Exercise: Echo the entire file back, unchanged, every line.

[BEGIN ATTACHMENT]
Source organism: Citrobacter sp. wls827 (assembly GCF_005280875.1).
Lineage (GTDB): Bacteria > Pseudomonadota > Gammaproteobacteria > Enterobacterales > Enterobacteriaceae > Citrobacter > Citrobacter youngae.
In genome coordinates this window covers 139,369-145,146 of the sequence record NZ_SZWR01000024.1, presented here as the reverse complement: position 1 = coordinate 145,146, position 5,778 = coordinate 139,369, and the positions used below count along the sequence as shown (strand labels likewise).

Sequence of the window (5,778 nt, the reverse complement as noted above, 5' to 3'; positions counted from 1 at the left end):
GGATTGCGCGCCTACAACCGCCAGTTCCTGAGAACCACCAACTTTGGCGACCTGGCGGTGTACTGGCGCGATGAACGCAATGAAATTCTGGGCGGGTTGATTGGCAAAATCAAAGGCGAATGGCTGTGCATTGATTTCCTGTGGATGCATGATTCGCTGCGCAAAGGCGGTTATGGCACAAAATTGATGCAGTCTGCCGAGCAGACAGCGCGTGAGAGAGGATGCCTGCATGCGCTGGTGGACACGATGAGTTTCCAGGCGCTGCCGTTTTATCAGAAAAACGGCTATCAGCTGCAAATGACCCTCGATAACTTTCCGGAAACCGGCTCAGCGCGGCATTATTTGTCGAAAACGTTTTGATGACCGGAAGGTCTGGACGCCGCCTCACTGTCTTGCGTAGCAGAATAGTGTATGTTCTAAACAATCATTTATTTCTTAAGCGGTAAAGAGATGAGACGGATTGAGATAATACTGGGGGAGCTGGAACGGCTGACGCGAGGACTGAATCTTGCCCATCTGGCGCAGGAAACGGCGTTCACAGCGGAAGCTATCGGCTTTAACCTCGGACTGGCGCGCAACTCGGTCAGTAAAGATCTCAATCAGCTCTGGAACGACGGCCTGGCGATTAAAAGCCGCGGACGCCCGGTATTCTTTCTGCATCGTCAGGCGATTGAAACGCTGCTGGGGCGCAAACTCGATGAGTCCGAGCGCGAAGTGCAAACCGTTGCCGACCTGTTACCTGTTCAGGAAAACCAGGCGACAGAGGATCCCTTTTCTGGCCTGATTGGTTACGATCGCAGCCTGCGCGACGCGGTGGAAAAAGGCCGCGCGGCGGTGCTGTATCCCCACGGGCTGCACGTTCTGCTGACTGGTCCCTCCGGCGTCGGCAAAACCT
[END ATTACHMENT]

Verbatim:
Source organism: Citrobacter sp. wls827 (assembly GCF_005280875.1).
Lineage (GTDB): Bacteria > Pseudomonadota > Gammaproteobacteria > Enterobacterales > Enterobacteriaceae > Citrobacter > Citrobacter youngae.
In genome coordinates this window covers 139,369-145,146 of the sequence record NZ_SZWR01000024.1, presented here as the reverse complement: position 1 = coordinate 145,146, position 5,778 = coordinate 139,369, and the positions used below count along the sequence as shown (strand labels likewise).

Sequence of the window (5,778 nt, the reverse complement as noted above, 5' to 3'; positions counted from 1 at the left end):
GGATTGCGCGCCTACAACCGCCAGTTCCTGAGAACCACCAACTTTGGCGACCTGGCGGTGTACTGGCGCGATGAACGCAATGAAATTCTGGGCGGGTTGATTGGCAAAATCAAAGGCGAATGGCTGTGCATTGATTTCCTGTGGATGCATGATTCGCTGCGCAAAGGCGGTTATGGCACAAAATTGATGCAGTCTGCCGAGCAGACAGCGCGTGAGAGAGGATGCCTGCATGCGCTGGTGGACACGATGAGTTTCCAGGCGCTGCCGTTTTATCAGAAAAACGGCTATCAGCTGCAAATGACCCTCGATAACTTTCCGGAAACCGGCTCAGCGCGGCATTATTTGTCGAAAACGTTTTGATGACCGGAAGGTCTGGACGCCGCCTCACTGTCTTGCGTAGCAGAATAGTGTATGTTCTAAACAATCATTTATTTCTTAAGCGGTAAAGAGATGAGACGGATTGAGATAATACTGGGGGAGCTGGAACGGCTGACGCGAGGACTGAATCTTGCCCATCTGGCGCAGGAAACGGCGTTCACAGCGGAAGCTATCGGCTTTAACCTCGGACTGGCGCGCAACTCGGTCAGTAAAGATCTCAATCAGCTCTGGAACGACGGCCTGGCGATTAAAAGCCGCGGACGCCCGGTATTCTTTCTGCATCGTCAGGCGATTGAAACGCTGCTGGGGCGCAAACTCGATGAGTCCGAGCGCGAAGTGCAAACCGTTGCCGACCTGTTACCTGTTCAGGAAAACCAGGCGACAGAGGATCCCTTTTCTGGCCTGATTGGTTACGATCGCAGCCTGCGCGACGCGGTGGAAAAAGGCCGCGCGGCGGTGCTGTATCCCCACGGGCTGCACGTTCTGCTGACTGGTCCCTCCGGCGTCGGCAAAACCT